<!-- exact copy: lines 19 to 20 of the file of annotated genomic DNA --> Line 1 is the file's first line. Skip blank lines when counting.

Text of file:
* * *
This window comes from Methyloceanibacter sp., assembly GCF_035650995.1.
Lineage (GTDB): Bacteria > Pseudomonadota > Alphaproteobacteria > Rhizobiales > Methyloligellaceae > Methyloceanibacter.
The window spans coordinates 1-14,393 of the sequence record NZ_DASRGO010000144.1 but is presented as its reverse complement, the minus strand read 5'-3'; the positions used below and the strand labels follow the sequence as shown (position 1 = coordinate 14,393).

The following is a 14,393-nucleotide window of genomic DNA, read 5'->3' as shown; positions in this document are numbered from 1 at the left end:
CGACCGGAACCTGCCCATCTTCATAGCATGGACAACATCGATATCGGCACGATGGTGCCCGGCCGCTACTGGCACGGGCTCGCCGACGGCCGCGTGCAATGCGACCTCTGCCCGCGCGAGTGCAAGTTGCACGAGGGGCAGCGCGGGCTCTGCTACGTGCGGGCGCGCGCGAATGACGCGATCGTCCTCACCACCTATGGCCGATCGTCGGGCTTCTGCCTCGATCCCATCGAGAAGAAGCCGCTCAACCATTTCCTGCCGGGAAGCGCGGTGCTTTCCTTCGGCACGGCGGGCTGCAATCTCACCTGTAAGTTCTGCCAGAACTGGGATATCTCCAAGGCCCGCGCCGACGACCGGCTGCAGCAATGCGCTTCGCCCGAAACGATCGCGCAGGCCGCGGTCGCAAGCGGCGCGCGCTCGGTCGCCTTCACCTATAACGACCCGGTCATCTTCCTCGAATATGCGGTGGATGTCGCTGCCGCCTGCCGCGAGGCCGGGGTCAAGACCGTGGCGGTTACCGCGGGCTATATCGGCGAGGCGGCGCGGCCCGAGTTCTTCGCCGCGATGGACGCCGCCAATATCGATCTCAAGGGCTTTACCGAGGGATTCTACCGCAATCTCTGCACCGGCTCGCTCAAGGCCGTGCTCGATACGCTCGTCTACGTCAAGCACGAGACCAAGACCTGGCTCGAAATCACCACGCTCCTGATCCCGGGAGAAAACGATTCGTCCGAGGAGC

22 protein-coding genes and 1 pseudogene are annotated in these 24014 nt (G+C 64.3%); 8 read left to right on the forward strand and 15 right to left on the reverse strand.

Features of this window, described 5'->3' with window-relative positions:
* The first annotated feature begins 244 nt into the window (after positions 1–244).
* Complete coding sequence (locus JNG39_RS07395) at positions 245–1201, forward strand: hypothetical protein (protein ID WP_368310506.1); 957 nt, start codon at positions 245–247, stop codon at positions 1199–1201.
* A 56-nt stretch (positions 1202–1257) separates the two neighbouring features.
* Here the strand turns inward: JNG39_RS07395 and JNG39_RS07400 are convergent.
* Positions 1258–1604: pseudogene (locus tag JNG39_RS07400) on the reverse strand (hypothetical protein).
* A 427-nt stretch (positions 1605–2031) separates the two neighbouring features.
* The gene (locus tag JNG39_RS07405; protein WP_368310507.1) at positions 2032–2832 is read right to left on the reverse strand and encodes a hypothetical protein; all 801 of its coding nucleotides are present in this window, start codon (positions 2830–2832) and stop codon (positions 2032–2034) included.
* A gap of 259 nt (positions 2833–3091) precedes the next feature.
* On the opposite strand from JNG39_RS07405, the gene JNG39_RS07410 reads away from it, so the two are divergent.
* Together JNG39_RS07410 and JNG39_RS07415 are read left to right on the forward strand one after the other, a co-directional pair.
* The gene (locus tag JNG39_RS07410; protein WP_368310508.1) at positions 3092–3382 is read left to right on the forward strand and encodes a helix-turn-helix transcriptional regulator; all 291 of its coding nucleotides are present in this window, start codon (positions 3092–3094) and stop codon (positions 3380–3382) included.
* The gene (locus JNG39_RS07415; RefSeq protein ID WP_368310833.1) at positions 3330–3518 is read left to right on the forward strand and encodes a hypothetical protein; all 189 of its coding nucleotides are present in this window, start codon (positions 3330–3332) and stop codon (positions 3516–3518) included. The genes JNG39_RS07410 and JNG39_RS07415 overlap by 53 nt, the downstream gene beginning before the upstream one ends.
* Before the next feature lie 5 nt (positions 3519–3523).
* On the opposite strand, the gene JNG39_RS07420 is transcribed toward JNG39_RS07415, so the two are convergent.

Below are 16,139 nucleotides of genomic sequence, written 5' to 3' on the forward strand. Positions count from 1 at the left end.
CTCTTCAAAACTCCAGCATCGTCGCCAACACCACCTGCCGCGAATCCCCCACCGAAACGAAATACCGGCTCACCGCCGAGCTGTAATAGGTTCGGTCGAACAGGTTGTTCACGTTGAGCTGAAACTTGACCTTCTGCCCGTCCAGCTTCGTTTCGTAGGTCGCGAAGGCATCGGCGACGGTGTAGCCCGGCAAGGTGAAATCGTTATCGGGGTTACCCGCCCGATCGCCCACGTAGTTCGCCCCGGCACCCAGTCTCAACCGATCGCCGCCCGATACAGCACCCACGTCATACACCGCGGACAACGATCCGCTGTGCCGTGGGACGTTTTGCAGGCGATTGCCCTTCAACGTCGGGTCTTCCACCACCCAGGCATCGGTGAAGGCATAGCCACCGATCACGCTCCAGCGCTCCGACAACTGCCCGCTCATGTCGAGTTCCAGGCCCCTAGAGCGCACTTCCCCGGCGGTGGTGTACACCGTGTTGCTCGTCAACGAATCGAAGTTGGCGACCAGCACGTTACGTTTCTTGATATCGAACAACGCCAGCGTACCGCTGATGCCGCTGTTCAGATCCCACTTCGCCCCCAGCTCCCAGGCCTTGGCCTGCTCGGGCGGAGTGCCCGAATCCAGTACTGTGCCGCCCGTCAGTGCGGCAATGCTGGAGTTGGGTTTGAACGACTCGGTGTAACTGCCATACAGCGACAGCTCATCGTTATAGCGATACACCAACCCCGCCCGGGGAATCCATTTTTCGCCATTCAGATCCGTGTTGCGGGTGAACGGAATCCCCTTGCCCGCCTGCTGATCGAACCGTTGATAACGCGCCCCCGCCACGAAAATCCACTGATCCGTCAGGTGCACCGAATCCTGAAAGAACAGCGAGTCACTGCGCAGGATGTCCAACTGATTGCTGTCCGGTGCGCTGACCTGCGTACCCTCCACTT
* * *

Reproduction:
* The gene (locus JNG39_RS07415; RefSeq protein ID WP_368310833.1) at positions 3330–3518 is read left to right on the forward strand and encodes a hypothetical protein; all 189 of its coding nucleotides are present in this window, start codon (positions 3330–3332) and stop codon (positions 3516–3518) included. The genes JNG39_RS07410 and JNG39_RS07415 overlap by 53 nt, the downstream gene beginning before the upstream one ends.
* Before the next feature lie 5 nt (positions 3519–3523).